I’ve heard someone say it is better than sex. To that I say, they’ve never had sex with me. 😉 But being on stage is pretty damned good.
Why do I write songs?
Because I do.
What I got away from
I’ve been writing songs since I was 12 or so. I rarely performed out. As my first marriage was headed toward the great crash of 2008, I was encouraged to get out and play my music. I did.
I started playing everywhere around Arizona. Coffeehouses, bars, open-mics, backyards, the park, songwriting events, etc. I started getting booked all over – opened for a couple national acts, wrote a lot more, recorded some stuff, grew my mailing list, etc. I started doing house concerts and booked a series of house concerts starting in Los Angeles and taking me all the way to Chicago. I did that a few times.
Upon moving back to California, I half-started and stopped my band, playing out solo, recording, etc. We received a stellar review in Music Connection Magazine! I had to re-establish my consulting plus I wrote my second book.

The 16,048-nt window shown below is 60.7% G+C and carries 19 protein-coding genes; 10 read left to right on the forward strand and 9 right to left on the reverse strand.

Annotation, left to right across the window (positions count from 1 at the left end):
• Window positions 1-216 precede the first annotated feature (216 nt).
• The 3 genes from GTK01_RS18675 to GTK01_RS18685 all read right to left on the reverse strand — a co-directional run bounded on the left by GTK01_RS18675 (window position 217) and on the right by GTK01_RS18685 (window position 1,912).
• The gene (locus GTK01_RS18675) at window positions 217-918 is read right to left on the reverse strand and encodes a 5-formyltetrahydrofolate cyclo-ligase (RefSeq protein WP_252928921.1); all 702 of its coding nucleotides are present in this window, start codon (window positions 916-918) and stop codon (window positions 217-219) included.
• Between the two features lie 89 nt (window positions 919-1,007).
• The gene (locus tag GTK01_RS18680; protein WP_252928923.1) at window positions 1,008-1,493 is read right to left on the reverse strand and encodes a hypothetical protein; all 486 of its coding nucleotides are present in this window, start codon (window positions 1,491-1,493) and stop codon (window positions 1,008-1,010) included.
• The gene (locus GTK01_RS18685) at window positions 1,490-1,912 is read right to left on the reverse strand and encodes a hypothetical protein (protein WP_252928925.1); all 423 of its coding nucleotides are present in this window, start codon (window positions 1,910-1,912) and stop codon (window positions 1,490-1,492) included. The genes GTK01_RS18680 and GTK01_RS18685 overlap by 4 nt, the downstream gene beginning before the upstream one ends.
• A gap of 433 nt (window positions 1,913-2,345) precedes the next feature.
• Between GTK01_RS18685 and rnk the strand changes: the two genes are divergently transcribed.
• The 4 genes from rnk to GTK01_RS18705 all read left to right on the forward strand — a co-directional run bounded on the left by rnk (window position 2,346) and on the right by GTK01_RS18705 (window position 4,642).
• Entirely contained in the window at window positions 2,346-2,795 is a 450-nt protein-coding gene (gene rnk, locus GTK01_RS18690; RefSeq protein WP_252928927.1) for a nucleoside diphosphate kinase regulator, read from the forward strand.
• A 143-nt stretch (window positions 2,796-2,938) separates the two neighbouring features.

And then I got stuck. I recently discussed this with my manager and with a couple friends; my struggle with, what I will call, “artist identity.”
I’m a business / technology consultant, software developer, author of a technology career book and associated articles, and I speak at business events about business topics. Where does being a performing songwriter fit in there? Mind you, I’m okay with someone else having multiple talents and putting them out there. But, personally, it presents a strange barrier. As though, if I wear a more rock and roll look/feel during my performances, that I’m somehow lying about who I am.
We are going deep into some self-inflicted psychological bullshit here. It will be explored a bit more but…
In the meantime, I’ve started booking gigs, talking to small venues, rehearsing with my band, and in generally, saying, “Don’t be a wussy!” and allowing myself to put the songwriter up front and center. I’d rather write and perform and share that part of me, while I figure out my “artist identity” struggle on my own time.
And maybe that’s just it – right? Maybe the doing is the being. I say that to others all time. I might want to take that arrogant sage’s advice.
In addition to that, I’m programming the shit out of a database later today.